"It was this period of voluntary seclusion, following shortly after the execution of the Báb in 1850, which bequeathed to history irrevocable proof that Bahá'u'lláh and not His half-brother, Subhi-Ezel, was in reality the one celebrated by the Báb and for whom the Bábí Movement was the spiritual preparation. By this act of voluntary retirement, Bahá'u'lláh gave Sebhi-Ezel unhampered opportunity to exercise the spiritual leadership over the Bábís which the latter claimed as his right. The result, however, demonstrated Subhi-Ezel's utter incapacity to maintain unity among the Bábís, inspire them with faith and confidence sufficient to meet their many difficulties and guide them along lines of true future progress. Non other than the return of Bahá'u'lláh could re-quicken the flames of their ardour or supply them with the more universal principles of conduct and faith required to transform the Bábí Movement into a world religion." [BW2Surveyp33]
It was during this time that Bahá'u'lláh revealed the poem Qasídiyi-i-‘Izz-i-Varqá'íyyih (Ode of the Dove). It was composed of 2,000 couplets but Bahá'u'lláh allowed only 127 to be preserved. [BBD215; BKG118; GPB123]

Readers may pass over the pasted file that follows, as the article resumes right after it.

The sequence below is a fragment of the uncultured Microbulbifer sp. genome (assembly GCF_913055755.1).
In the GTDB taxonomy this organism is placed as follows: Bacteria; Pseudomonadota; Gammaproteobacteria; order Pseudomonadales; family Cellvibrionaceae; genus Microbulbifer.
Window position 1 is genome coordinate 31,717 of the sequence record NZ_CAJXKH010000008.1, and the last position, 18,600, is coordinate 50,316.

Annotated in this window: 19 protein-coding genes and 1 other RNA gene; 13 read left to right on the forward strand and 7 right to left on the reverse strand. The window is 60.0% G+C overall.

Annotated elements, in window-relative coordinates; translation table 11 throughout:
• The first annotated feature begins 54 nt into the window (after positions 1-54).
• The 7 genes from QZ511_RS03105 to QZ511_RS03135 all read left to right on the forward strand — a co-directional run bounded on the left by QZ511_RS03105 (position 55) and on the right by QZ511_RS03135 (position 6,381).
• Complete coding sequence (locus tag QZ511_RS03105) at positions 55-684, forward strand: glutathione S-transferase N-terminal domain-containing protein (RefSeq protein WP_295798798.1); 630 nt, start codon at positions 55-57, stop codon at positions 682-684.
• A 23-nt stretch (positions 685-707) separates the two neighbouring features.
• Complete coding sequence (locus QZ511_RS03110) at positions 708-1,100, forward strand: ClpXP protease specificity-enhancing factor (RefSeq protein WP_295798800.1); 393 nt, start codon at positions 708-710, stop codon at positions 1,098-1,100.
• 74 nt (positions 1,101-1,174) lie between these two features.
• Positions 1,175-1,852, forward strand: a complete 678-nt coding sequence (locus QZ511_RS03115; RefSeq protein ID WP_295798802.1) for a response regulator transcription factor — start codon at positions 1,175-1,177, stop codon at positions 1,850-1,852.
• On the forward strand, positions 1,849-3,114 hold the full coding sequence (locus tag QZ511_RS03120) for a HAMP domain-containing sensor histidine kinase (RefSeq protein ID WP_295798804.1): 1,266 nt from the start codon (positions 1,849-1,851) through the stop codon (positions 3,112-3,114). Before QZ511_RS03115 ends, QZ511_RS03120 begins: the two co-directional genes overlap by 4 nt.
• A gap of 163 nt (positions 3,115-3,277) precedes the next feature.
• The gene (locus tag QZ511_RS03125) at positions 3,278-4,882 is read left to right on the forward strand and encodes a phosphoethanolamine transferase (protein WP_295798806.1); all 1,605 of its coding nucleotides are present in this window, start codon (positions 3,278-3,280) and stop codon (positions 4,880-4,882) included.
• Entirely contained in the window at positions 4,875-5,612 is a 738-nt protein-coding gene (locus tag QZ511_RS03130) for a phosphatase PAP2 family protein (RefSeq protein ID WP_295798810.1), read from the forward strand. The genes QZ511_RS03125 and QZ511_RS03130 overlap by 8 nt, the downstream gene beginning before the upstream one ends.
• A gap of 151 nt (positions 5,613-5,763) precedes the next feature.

See BKG114, GPB117–19 and K1250 for reasons for Bahá'u'lláh's retirement.
Before and during His absence no fewer than 25 people claimed to be the One promised by the Báb. [BBRSM29, 59; EB269; GPB125]
See BKG115–19 and GPB120 for Bahá'u'lláh's activities while in Kurdistán.
See KI248–51 for Bahá'u'lláh's own account of the episode.
See BKG119–22 and GPB124–6 for the condition of the Bábí community in Baghdád during this period.
The son born to Navváb shortly after the family's arrival in Baghdád became ill and died during Bahá'u'lláh's absence. [CB71; CH51–2]
See SBBR2:1–28 for Bahá'u'lláh's contact with Súfís.
BW16:528 for an account of Daoud Toeg, who visited the caves of Sar-Galú and photographed them.
|Kurdistan; Baghdad; Iraq
||Bahaullah, Writings of; Bahaullah, Life of; Dervishes; Sulaymaniyyih; Sar-Galu; Aqa Abul-Qasim-i-Hamadani; Poetry; Qasidiyyih-Varqaiyyih (Ode of the Dove); Navvab (Asiyih Khanum); Mirza Yahya (Subh-i-Azal); Sufism; Daoud Toeg; Caves; Interfaith dialogue; Bahaullah, Basic timeline; - Basic timeline, Expanded